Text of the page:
Carbon tax: Kenya to charge motorists ‘traffic jam fee’ to curb emissions

Under the plan, the government seeks to introduce a fee on automobiles driven in zones marked as heavy traffic areas

By Tony Malesi
Published: Friday 24 February 2023
Nine out of 10 people in Kenya’s major cities and key towns are exposed to air pollution beyond the global health standards set by WHO. Representative photo: iStock.__

Motorists in Kenya will soon start paying a traffic congestion charge as part of the government’s plan to reduce carbon emissions if a proposal from the treasury to protect the environment is adopted.

Manufacturers with production plants that emit carbon significantly are also targeted. Such units will be slapped with a new tax for every tonne of carbon emitted.

Also read: Ghana wants fewer polluting old cars on the road. But it’s going about it the wrong way

The move is part of government efforts to reduce air pollution and traffic jams amid rising global concerns about climate change, according to a policy document from the country’s finance ministry.

Under the plan, the government seeks to introduce a ‘traffic jam fee’ on automobiles driven in zones marked as heavy traffic areas like Nairobi’s Central Business District and other major cities and towns like Mombasa, Kisumu, Nakuru and Eldoret.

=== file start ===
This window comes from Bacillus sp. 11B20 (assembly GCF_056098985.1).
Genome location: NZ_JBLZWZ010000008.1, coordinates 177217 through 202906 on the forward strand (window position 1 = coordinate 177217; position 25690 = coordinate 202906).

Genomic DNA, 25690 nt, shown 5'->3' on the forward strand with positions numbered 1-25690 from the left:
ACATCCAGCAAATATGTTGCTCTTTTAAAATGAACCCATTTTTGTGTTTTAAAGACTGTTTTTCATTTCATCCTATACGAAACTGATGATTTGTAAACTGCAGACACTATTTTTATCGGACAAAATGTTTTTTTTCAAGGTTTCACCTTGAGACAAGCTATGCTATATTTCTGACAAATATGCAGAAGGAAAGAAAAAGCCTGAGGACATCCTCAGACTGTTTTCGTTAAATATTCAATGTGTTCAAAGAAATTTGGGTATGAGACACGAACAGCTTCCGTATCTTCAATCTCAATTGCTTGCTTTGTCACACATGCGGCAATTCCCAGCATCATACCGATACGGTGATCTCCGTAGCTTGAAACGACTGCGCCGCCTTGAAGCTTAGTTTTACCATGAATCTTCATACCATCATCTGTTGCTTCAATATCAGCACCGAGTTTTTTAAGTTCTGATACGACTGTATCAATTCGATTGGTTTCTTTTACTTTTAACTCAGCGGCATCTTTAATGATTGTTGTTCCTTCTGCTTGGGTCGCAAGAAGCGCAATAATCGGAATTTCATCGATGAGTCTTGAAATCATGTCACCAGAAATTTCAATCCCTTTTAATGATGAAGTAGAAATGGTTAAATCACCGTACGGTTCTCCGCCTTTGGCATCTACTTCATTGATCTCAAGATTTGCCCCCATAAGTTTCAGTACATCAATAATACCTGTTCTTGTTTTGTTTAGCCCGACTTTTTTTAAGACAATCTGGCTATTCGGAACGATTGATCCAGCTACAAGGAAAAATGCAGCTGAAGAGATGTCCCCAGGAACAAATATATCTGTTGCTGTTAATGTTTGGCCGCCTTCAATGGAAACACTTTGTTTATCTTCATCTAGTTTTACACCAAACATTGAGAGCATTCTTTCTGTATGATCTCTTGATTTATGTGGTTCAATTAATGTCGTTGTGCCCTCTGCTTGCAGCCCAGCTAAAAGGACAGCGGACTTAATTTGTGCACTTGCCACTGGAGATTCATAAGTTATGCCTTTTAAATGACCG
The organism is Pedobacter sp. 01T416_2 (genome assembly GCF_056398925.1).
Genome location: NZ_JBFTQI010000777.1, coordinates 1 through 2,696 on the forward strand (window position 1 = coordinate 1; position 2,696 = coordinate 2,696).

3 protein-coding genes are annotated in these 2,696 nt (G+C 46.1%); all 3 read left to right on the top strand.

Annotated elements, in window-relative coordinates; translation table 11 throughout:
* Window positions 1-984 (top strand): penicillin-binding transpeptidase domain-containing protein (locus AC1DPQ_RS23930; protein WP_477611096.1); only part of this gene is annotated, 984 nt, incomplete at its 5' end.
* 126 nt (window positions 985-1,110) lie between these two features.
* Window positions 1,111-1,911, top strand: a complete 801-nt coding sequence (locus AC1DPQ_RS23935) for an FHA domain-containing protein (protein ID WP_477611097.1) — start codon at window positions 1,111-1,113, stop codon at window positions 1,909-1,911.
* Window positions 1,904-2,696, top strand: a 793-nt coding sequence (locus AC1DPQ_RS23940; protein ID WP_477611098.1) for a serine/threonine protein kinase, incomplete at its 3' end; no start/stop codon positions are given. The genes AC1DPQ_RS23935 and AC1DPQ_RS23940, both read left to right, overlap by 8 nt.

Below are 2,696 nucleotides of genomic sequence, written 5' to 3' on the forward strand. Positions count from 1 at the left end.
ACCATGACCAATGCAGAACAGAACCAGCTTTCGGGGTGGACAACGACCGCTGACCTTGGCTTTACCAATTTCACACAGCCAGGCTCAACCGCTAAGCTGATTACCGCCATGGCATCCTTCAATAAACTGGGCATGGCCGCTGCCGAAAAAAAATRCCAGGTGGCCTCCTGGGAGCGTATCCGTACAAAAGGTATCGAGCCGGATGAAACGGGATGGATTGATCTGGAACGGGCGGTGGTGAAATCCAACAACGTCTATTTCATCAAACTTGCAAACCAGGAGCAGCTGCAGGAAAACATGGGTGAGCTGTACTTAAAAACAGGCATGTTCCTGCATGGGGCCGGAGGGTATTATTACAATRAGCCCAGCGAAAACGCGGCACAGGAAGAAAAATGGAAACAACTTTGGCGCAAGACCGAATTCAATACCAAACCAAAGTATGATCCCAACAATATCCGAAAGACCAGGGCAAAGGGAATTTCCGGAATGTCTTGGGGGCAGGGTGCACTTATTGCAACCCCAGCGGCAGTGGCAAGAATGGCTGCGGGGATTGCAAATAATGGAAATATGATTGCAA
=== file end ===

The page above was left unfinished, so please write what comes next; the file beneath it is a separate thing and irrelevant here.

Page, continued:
“The government is exploring and developing a congestion charging scheme in major cities in a bid to protect the environment and as a source of revenue for greening the energy sector, among others,” read the document titled The National Green Fiscal Incentives Policy Framework.

In 2021, the World Health Organization (WHO) estimated 19,000 people die each year in Kenya due to air pollution. Some 70 per cent of pollution levels is recorded in the capital city, Nairobi, noted United Nations Environment Programme (UNEP).

Besides exacerbating the climate crisis, nine out of 10 people in Kenya’s major cities and key towns are exposed to air pollution beyond the global health standards set by WHO.

This trend threatens the global economy. It is slowly but surely reducing life expectancy through chronic diseases such as asthma and impacting the developmental potential of unborn babies. 

Also read: Why we need better data on clean fuel coverage to tackle air pollution

Kenya’s minister for energy committed to a carbon reduction of 32 per cent by 2030 at the 27th Conference of Parties (COP27) to the United Nations Framework Convention on Climate Change, promising a raft of measures to encourage clean energy transition.

The country is following in the footsteps of South Africa, developed countries and major cities across the globe that have introduced or are planning to unveil the traffic congestion charge.

New York City, which has the most congested traffic jams in the US, will become the first major global city to introduce the traffic jam charge after London, which introduced it in 2003. New York plans to introduce a congestion charge of up to $23 per day, while London charges a fee of £15 per day.